Dov Linzer has written an interesting article on women, modesty, and how the Talmud deals with men’s “improper sexual thoughts.”
The article was published in The New York Times. Here is an excerpt from the article:
Is it possible for a religious demand for modesty to be about anything other than men controlling women’s bodies? From recent events in Israel, it would certainly seem that it is not.
Last month, an innocent, modestly dressed 8-year-old girl, Naama Margolese, living in Beit Shemesh, described being spat on and vilified by religious extremists — all men — who believed that she did not dress modestly enough while walking past them to the religious school she attends. And more and more, public buses in Israel are enforcing gender segregation imposed by ultra-Orthodox riders in and near their neighborhoods. Woe to the girl or woman who refuses to move to the back of the bus.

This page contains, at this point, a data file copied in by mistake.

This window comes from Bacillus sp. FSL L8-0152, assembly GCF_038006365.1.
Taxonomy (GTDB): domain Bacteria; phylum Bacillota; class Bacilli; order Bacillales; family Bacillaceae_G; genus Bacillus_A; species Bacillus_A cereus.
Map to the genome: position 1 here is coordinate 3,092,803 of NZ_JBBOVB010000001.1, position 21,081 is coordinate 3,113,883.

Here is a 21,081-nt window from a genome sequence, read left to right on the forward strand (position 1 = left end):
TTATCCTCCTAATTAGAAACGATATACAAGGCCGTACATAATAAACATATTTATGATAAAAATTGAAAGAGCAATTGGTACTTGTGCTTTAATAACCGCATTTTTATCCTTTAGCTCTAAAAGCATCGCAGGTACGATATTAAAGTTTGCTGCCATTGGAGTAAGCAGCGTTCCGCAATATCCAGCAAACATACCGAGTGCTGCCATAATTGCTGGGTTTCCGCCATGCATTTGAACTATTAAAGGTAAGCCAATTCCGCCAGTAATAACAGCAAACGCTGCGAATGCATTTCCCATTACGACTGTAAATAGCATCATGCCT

This is part of a larger battle being waged in Israel between the ultra-Orthodox and the rest of Israeli society over women’s place in society, over their very right to have a visible presence and to participate in the public sphere.
What is behind these deeply disturbing events? We are told that they arise from a religious concern about modesty, that women must be covered and sequestered so that men do not have improper sexual thoughts. It seems, then, that a religious tenet that begins with men’s sexual thoughts ends with men controlling women’s bodies.
This is not a problem unique to Judaism. But the Talmud, the basis for Jewish law, offers a perhaps surprising answer:
As you noticed, I left out the Talmud’s surprising answer to the issue of men’s “improper sexual thoughts.” To find out the answer, a surprising answer, I encourage you to visit The New York Times online.
Emeritus Professor of Old Testament
Northern Baptist Seminary
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